February 9, 2012

The tone of life on social networking sites

Part 1: Background

About this study

The Pew Research Center’s Internet & American Life Project has studied the social atmosphere of the online environment for many years because there is such widespread interest in the impact of the internet on people’s relationships and their interactions with one another. This work has taken on more complexity in recent years because the rise of social networking sites (SNS) like Facebook and LinkedIn has facilitated new kinds of personal connections. In addition, such sites have vastly expanded the number of people who can observe social encounters and post their own comments and reactions to the proceedings.

There is special concern about the social and emotional tone that teenagers encounter on SNS, particularly in light of widespread news coverage of bullying and sexting. So, the Pew Internet Project did an extensive survey of those ages 12-17 and their parents about the social and emotional tone of social networking sites and reported the findings in November 2011.1 Some of the most noteworthy survey results showed that most teen social networking site users (69%) say their peers are mostly kind to each others on the sites; but that 88% of such site users have witnessed others being mean or cruel at least occasionally. More than three-quarters of SNS-using teens (78%) reported at least one good outcome from their use of the sites and 41% reported at least one negative outcome. And 15% of teens say they themselves have been the target of online meanness.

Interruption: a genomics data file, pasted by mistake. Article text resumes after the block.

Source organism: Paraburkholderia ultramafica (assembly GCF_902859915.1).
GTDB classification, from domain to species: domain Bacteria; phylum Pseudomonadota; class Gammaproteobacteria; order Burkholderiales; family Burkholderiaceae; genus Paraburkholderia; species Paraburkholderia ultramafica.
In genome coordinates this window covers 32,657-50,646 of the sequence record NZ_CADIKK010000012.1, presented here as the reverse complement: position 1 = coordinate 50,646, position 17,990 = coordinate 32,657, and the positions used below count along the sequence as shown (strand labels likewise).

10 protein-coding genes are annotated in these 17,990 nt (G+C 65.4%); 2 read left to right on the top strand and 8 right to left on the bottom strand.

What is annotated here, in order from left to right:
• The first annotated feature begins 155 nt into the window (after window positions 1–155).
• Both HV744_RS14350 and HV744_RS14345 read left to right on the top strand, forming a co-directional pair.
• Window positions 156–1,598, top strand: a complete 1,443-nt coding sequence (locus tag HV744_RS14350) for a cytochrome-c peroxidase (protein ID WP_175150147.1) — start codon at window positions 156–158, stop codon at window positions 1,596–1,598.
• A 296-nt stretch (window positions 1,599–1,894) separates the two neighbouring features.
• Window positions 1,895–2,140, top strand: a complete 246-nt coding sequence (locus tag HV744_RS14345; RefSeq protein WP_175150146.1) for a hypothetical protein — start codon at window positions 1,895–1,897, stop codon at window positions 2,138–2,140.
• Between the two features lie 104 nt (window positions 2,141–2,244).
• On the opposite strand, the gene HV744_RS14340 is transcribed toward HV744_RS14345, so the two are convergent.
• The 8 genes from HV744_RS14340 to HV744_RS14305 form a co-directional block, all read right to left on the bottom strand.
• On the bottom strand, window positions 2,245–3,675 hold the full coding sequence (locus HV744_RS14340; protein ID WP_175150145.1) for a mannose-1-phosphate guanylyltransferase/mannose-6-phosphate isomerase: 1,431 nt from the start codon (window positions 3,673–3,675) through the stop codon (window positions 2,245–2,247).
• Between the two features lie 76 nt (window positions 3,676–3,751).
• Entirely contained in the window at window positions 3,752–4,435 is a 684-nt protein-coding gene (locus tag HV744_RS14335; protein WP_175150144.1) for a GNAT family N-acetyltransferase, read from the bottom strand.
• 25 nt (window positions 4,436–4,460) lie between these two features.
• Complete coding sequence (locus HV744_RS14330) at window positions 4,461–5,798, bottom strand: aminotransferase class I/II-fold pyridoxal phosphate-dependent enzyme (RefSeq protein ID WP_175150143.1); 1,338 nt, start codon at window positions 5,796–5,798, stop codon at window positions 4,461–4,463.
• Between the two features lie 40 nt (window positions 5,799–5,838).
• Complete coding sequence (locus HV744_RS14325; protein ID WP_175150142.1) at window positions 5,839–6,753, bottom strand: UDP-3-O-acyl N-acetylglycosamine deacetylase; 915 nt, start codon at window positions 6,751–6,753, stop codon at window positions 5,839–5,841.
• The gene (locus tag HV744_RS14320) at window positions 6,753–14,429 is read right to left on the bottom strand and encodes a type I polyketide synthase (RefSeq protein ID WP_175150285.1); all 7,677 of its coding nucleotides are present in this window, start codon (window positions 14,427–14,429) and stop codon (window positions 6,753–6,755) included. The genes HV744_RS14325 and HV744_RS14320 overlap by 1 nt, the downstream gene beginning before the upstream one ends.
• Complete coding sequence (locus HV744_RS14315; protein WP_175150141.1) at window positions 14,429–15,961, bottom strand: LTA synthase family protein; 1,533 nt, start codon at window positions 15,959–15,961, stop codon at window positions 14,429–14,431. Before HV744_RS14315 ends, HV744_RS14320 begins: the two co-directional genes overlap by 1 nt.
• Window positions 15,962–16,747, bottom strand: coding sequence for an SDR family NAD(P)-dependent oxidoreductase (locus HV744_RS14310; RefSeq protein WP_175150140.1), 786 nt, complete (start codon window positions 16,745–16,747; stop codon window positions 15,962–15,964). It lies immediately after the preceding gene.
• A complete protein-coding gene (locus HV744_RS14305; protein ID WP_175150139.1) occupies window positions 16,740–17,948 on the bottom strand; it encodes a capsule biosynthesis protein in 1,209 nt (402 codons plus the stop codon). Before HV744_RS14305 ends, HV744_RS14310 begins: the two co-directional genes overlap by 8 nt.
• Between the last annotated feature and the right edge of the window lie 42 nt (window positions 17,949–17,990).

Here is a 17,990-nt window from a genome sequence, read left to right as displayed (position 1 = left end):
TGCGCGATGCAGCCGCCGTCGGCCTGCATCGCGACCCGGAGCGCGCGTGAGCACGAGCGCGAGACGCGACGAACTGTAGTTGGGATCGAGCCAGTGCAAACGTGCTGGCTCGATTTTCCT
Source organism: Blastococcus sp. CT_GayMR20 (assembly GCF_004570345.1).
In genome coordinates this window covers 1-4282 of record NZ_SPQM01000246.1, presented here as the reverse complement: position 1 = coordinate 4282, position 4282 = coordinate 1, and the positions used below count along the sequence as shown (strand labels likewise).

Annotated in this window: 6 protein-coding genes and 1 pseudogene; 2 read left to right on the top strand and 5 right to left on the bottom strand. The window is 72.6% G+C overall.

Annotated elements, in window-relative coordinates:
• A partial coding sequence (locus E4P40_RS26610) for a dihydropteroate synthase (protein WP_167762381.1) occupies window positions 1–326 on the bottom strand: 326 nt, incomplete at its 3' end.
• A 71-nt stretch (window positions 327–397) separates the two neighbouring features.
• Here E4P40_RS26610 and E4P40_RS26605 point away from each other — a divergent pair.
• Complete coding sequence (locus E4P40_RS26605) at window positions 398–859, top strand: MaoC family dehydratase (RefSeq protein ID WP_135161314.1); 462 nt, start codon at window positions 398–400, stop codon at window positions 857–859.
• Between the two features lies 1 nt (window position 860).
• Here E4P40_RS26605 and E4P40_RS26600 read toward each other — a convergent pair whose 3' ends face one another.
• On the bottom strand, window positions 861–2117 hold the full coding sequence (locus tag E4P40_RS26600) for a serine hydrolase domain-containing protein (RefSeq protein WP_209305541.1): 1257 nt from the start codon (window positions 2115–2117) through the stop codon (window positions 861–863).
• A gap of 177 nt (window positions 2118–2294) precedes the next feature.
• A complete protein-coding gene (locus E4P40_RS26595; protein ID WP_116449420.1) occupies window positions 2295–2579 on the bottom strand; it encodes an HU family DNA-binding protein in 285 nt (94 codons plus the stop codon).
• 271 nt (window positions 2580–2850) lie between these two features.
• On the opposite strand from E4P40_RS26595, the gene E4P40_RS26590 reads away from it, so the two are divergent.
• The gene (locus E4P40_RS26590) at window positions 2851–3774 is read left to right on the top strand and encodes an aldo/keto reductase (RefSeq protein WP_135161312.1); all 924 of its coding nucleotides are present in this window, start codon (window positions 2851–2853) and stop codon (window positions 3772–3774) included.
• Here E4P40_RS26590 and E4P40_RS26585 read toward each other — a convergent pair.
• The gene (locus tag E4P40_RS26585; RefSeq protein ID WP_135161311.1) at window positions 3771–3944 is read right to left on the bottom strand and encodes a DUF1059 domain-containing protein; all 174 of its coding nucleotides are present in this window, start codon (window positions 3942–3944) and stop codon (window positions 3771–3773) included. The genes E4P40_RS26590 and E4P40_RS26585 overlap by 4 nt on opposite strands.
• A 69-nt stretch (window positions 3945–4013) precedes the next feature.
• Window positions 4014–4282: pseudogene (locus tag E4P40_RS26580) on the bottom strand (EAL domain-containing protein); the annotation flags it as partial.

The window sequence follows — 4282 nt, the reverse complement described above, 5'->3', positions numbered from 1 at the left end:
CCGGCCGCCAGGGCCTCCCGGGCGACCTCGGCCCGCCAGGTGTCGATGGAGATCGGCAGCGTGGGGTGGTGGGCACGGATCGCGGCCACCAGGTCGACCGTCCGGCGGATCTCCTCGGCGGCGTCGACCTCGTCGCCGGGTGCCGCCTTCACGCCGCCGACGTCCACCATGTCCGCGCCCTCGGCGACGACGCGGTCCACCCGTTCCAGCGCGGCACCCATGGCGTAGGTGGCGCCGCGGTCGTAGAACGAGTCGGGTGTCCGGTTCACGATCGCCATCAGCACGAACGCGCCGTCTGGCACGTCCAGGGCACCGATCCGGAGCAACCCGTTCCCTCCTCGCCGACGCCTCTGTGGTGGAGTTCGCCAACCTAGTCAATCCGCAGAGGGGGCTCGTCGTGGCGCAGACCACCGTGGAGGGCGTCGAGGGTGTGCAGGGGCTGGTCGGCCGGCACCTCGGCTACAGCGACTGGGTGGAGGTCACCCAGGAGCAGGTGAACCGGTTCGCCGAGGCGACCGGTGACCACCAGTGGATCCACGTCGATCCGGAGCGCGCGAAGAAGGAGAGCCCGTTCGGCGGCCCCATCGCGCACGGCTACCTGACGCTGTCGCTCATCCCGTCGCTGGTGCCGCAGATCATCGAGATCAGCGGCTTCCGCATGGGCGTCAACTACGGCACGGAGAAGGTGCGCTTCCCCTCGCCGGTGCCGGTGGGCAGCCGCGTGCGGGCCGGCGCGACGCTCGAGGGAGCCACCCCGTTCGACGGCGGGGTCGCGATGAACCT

The results reported here round out those findings by describing the adult side of the story, specifically, the social and emotional tone that adults encounter on social networking sites. In August 2011, we asked adult SNS users many of the same questions we asked teens in that earlier work. We queried adults about 1) what they observed about the way people treated each other on social networking sites; 2) how they themselves were treated on the sites; 3) how they and others responded when they saw anti-social and cruel behavior unfolding on the sites; and 4) some of the beneficial and harmful impacts they experienced in their lives because of their use of the sites.

This survey involved 2,260 adult respondents overall (ages 18+) and was conducted between July 25 and August 26, 2011.  The survey was conducted in English and Spanish and included 916 interviews on cell phones. The overall margin of error for the sample is plus or minus two percentage points. The questions asked of social networking users were given to 1,047 users of SNS and Twitter. The margin of error for that sub-group is plus or minus three percentage points.

A general portrait of adult social network users

In this survey, 64% of online adults use social networking sites – that amounts to half the full adult population. Among internet users, social networking sites are most popular with young adults under age 30. As of August 2011, there were no significant differences in use of social networking sites based on gender, race and ethnicity, and household income.

who uses sns

The survey found that 87% of SNS users have a profile on Facebook, 14% have one on MySpace, 11% use Twitter, 10% have a profile on LinkedIn and 13% describe using other social networking services.

When it comes to using SNS, the younger a user is, the more likely she is to log onto the site frequently.

frequency of use of sns

  1. numoffset=”2″ See “Teens, kindness and cruelty on social network sites” at http://www.pewinternet.org/Reports/2011/Teens-and-social-media.aspx.